The Ministry of Health and Wellness has embarked on a campaign to end the sale of the unhealthy drinks at the nation’s educational institutions.
Chief Nutritionist Lisa Hunt-Mitchell has discussed the proposed ban with school principals.
Declaring that St Lucia must pay greater attention to building a healthier nation, Hunt-Mitchell lamented that sweet drinks were having a disastrous effects, with rising incidence of diabetes, heart disease, obesity, cavities and other illnesses.
“Sweetened beverages are bad for the health in general, but soft drinks have added ingredients such as caffeine, phosphoric acid, and colourings that are far worse. These ingredients have very negative effects on the health,” Mitchell said, adding that St Lucia is not the first country to implement that policy.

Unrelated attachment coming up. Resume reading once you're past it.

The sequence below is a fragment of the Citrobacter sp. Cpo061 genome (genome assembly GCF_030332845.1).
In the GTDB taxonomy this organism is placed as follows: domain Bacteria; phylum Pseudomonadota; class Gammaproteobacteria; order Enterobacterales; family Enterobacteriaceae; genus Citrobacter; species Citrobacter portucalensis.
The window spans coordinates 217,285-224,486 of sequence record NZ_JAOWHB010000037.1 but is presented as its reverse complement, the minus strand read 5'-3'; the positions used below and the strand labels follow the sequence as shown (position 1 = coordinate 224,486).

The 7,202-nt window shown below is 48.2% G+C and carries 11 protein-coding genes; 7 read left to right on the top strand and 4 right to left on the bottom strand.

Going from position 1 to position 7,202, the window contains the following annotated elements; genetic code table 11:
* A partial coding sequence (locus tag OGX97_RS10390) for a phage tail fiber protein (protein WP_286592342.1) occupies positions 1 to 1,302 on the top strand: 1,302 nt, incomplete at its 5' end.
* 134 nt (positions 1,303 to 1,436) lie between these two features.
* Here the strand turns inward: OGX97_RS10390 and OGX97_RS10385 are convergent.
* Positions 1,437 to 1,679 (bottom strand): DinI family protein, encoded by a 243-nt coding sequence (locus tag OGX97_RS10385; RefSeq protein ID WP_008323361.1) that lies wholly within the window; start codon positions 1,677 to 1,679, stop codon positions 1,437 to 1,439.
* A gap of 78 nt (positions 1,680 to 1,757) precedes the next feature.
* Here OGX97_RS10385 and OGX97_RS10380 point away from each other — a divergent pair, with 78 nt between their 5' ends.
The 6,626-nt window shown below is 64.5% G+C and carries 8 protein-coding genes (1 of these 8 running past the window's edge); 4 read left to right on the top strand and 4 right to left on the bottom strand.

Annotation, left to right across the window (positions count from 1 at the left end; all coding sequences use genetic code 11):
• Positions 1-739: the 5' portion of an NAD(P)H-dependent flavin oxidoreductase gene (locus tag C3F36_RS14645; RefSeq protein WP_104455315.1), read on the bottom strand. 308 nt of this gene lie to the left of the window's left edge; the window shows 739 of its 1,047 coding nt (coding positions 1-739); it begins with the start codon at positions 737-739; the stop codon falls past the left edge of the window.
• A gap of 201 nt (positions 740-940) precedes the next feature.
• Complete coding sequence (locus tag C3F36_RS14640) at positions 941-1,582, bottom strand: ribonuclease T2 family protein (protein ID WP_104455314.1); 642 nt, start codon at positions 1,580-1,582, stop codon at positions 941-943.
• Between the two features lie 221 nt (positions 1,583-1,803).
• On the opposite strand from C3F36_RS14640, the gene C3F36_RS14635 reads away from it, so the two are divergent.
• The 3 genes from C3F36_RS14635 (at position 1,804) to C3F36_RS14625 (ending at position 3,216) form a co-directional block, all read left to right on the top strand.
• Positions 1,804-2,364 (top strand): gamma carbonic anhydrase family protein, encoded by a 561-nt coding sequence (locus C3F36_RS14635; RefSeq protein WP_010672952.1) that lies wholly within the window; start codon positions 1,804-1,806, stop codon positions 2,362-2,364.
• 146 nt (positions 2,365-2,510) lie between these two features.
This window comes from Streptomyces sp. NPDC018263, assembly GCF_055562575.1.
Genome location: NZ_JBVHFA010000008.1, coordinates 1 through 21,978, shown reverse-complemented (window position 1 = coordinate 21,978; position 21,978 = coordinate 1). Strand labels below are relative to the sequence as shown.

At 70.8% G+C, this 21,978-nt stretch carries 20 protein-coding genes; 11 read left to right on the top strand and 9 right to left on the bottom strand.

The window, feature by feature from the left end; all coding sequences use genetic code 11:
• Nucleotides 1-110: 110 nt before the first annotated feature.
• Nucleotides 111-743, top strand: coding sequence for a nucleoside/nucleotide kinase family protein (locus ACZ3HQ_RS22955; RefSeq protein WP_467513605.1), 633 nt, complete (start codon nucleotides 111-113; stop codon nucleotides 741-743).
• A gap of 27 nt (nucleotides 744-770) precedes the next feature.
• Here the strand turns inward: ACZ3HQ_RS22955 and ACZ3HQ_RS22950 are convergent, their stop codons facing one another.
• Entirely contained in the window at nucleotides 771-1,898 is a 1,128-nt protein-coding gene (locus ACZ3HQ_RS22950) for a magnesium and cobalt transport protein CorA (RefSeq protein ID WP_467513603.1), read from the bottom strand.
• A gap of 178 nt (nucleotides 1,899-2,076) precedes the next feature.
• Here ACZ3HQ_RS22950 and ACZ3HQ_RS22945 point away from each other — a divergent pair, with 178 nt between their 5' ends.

Citing Trinidad and Tobago’s ban on soda and sweetened drinks at the start of the new school year in September, and Barbados’ plan to move in that direction, Hunt-Mitchell argued that St Lucia had nothing to lose.
“We want to encourage the children to drink more water, instead of juices or soft drinks,” she said.
The move has already received support from one school principal.
“I think it should have been done a long time ago, so that by now we would have reduced on the number of behavioural problems that we experience,” said Ella Tomas-John.
“It is important to protect the health of our children. There are children who are obese because they consume all this sugar and do not engage in physical activity. Most children today play with their iPads or their phones instead of engaging in physical activity.”